The CBCA Book of the Year awards were announced this week, and I’m so pleased for all the winning and honour book authors. I loved The Children of the King by Sonya Hartnett, which I thought was an old-fashioned children’s novel in the very best possible way. And The Coat was simply beautiful, story and illustrations. I sent it to my niece’s new-born son last year as a coming-into the world gift. Congratulations to Julie Hunt and Ron Brooks.
Yesterday I got up early and headed to Melbourne on the 7.50 train – and thank-you to the barista/tea-bag jiggler at the Castlemaine station cafe for making my first cup of tea for the day – or else I’d have turned into a fanged and clawed monster in the V-Line “Quiet Carriage”. I was off to attend an all-day seminar on book marketing and publicity. It was organised by the ASA (Australian Society of Authors and well worth joining) and presented by Dr Emily Booth of Text.
It was a very useful day. For a start, I never knew what was the difference between marketing and publicity…and now I do. Marketing is all the stuff the publisher does to get bookshops to stock your book. It’s presentations by the sales reps and pre-release information and getting orders before the book even hits the shelves. And publicity is what the publisher does to get a buzz about you and your book around the time of release. That’s book reviews, interviews, author talks and visits. Emily was a living fount of information because she’s got years of experience in both areas.
The reason I decided to attend at great personal sacrifice on a cold and rainy day when not only was it my son’s last soccer game before the finals but also my husband’s birthday (thus risking bad mother/wife guilting) was that this is My Year of Saying Yes. Specifically, to writerly invitations. I have been quite the busy bee lately. You might not think so, but I’m coming from a very low base – my reflex answer has usually been “no”. In the past couple of months I’ve attended the Toddler to Teens Festival in Williamstown as a guest of a beautiful small bookshop called Book and Paper ; talked to a group of lovely young readers at Bookgrove Bookshop in Ocean Grove; been guest speaker for the Ballarat Writer’s Group at their wonderful HQ in the historic Ballarat Mechanics Institute; and given a writer’s workshop on Writing Character to a group at my local school, Castlemaine Secondary College. Next Sunday I’m revisiting Ballarat as part of a panel speaking at the Museum of Australian Democracy at Eureka as part of the Melbourne Writer’s Festival. (there’s a fantastic program).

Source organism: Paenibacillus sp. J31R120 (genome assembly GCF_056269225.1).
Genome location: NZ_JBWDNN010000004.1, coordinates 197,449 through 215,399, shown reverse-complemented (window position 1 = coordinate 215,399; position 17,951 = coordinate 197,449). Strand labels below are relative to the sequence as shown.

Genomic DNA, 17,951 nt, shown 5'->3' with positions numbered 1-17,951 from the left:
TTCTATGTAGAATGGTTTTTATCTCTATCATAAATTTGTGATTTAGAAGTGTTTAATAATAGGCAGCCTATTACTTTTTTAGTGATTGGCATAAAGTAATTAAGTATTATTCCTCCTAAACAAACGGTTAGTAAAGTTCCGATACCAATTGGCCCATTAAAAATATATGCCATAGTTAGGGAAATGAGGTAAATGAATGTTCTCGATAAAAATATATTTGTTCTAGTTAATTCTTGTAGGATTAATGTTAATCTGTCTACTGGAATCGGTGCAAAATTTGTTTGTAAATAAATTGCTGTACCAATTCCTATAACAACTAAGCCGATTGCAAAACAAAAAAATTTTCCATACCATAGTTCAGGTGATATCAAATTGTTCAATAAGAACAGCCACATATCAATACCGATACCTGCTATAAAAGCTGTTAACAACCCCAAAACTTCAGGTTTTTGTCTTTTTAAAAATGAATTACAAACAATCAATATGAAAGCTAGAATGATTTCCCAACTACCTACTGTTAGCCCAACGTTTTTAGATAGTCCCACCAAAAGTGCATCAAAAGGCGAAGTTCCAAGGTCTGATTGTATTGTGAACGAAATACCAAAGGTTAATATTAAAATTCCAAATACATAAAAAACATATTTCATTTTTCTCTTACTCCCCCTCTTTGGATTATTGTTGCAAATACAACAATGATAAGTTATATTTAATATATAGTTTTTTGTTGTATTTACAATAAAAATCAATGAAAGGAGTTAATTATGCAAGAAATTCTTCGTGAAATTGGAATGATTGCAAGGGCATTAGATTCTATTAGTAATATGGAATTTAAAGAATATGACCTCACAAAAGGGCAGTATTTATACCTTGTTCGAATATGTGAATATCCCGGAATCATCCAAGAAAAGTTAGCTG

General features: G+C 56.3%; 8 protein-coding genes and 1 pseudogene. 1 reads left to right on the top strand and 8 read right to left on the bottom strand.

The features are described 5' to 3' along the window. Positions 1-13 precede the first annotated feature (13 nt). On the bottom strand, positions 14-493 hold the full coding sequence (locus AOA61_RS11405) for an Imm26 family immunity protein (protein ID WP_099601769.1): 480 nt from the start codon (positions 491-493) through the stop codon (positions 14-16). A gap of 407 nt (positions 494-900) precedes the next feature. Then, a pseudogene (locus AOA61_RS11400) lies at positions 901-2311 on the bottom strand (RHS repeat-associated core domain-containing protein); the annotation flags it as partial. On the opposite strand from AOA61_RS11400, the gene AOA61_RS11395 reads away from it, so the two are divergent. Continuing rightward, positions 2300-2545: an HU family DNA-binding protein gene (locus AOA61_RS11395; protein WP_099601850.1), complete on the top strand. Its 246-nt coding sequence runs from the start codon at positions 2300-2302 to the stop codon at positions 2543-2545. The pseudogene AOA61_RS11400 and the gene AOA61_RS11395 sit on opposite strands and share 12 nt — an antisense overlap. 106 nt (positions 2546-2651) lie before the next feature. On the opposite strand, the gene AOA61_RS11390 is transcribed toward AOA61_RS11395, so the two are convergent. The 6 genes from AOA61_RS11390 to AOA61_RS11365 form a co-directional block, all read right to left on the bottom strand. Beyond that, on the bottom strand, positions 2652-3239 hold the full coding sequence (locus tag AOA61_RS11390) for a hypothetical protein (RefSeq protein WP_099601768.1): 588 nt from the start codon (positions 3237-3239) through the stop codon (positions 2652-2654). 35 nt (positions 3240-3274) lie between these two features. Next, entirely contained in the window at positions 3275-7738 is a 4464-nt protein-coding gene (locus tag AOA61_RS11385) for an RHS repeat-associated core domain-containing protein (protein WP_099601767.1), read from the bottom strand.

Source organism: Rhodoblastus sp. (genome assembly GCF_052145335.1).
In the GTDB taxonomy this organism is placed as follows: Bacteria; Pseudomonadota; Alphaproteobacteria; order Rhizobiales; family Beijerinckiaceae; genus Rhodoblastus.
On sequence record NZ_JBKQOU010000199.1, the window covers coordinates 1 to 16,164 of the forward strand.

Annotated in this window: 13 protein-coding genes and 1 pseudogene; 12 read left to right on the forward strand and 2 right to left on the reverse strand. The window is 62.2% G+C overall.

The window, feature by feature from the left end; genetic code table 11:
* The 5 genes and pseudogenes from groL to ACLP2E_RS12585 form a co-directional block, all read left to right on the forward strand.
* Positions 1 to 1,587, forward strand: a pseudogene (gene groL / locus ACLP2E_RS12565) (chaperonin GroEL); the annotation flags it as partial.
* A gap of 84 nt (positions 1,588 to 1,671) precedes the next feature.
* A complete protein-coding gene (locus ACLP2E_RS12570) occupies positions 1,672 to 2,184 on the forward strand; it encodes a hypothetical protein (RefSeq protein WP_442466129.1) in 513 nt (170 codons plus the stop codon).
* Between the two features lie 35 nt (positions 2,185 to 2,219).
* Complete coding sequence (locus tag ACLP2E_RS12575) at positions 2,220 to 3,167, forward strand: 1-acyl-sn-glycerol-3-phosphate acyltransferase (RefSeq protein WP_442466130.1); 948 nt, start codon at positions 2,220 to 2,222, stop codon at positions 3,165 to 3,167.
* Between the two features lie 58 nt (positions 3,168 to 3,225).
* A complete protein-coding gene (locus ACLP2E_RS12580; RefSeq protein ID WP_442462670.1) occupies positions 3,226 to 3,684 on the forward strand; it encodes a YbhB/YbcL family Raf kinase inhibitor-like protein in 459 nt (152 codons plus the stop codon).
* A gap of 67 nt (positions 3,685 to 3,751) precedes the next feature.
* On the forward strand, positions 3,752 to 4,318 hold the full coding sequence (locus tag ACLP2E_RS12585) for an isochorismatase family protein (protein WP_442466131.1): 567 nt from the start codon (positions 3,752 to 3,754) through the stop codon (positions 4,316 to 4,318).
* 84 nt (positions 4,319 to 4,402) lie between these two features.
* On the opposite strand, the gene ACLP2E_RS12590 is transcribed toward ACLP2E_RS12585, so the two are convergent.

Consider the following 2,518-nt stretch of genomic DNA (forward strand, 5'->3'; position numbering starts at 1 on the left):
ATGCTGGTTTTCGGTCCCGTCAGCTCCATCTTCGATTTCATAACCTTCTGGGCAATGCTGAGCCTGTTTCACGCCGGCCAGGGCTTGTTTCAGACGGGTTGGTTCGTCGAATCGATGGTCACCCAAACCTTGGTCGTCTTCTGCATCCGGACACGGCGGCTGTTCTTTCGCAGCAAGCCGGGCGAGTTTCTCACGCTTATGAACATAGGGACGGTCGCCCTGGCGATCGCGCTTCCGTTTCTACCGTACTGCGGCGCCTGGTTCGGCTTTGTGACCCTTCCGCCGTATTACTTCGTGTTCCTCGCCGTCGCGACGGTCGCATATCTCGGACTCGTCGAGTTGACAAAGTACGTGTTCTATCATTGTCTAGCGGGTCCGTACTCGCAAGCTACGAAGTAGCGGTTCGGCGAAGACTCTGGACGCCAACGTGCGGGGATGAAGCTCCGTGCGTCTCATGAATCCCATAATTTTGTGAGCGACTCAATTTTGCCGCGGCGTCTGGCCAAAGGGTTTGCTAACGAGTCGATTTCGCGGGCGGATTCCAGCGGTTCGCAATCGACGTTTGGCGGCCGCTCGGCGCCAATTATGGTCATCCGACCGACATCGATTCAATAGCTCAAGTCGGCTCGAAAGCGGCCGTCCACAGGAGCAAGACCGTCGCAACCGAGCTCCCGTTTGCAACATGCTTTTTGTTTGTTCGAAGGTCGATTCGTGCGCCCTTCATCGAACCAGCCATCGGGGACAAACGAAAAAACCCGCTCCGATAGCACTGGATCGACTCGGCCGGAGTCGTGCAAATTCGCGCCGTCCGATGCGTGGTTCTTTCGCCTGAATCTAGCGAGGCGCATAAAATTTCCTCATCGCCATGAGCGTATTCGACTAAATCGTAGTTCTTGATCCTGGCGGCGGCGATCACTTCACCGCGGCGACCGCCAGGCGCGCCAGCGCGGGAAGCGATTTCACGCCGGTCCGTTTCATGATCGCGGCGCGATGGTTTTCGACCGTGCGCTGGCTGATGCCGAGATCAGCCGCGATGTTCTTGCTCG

I’ll be on the same platform as Alison Arnold, Nadine Cranenburgh, Penni Russon and Karen Collum. I met Karen at the Ballarat Writers meeting and look forward to seeing her again. I’ve never done anything quite like this before, so I expect I will be buzzing with nerves. However I shall follow Emily’s sage advice, and so I will be well prepared, having read my speech out loud many times, asked for feedback from a significant other or two and timed it (very important). I shall have a copy on hand in case of memory failure, but if I gabble it out in a minute flat, I shall smoothly move into a reading from a carefully pre-marked page of my book. Which I will have in my hand. Whew!